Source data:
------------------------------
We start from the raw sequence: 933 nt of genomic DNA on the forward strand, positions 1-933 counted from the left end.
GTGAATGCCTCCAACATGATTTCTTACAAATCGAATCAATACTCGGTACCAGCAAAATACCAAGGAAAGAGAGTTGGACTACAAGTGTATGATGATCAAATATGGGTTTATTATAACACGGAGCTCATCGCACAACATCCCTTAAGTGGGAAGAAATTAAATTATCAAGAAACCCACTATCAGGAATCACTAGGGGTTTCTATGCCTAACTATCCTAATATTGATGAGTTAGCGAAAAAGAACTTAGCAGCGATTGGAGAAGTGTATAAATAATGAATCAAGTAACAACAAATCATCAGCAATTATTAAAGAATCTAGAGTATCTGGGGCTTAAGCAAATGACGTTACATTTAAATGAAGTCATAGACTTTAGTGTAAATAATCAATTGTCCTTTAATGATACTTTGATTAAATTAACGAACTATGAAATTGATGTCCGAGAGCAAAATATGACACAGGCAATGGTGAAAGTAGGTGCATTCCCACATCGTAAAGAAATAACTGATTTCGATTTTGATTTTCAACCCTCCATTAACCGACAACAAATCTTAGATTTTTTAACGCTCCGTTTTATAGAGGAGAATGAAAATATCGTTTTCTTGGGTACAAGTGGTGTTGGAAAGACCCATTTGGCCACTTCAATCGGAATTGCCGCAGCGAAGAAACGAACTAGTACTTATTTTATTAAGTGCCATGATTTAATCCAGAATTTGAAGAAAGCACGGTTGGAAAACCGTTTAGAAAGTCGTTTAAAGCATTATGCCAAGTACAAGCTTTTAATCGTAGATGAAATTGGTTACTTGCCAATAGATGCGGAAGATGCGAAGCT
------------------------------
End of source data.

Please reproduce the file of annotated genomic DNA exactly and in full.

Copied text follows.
We start from the raw sequence: 933 nt of genomic DNA on the forward strand, positions 1-933 counted from the left end.
GTGAATGCCTCCAACATGATTTCTTACAAATCGAATCAATACTCGGTACCAGCAAAATACCAAGGAAAGAGAGTTGGACTACAAGTGTATGATGATCAAATATGGGTTTATTATAACACGGAGCTCATCGCACAACATCCCTTAAGTGGGAAGAAATTAAATTATCAAGAAACCCACTATCAGGAATCACTAGGGGTTTCTATGCCTAACTATCCTAATATTGATGAGTTAGCGAAAAAGAACTTAGCAGCGATTGGAGAAGTGTATAAATAATGAATCAAGTAACAACAAATCATCAGCAATTATTAAAGAATCTAGAGTATCTGGGGCTTAAGCAAATGACGTTACATTTAAATGAAGTCATAGACTTTAGTGTAAATAATCAATTGTCCTTTAATGATACTTTGATTAAATTAACGAACTATGAAATTGATGTCCGAGAGCAAAATATGACACAGGCAATGGTGAAAGTAGGTGCATTCCCACATCGTAAAGAAATAACTGATTTCGATTTTGATTTTCAACCCTCCATTAACCGACAACAAATCTTAGATTTTTTAACGCTCCGTTTTATAGAGGAGAATGAAAATATCGTTTTCTTGGGTACAAGTGGTGTTGGAAAGACCCATTTGGCCACTTCAATCGGAATTGCCGCAGCGAAGAAACGAACTAGTACTTATTTTATTAAGTGCCATGATTTAATCCAGAATTTGAAGAAAGCACGGTTGGAAAACCGTTTAGAAAGTCGTTTAAAGCATTATGCCAAGTACAAGCTTTTAATCGTAGATGAAATTGGTTACTTGCCAATAGATGCGGAAGATGCGAAGCT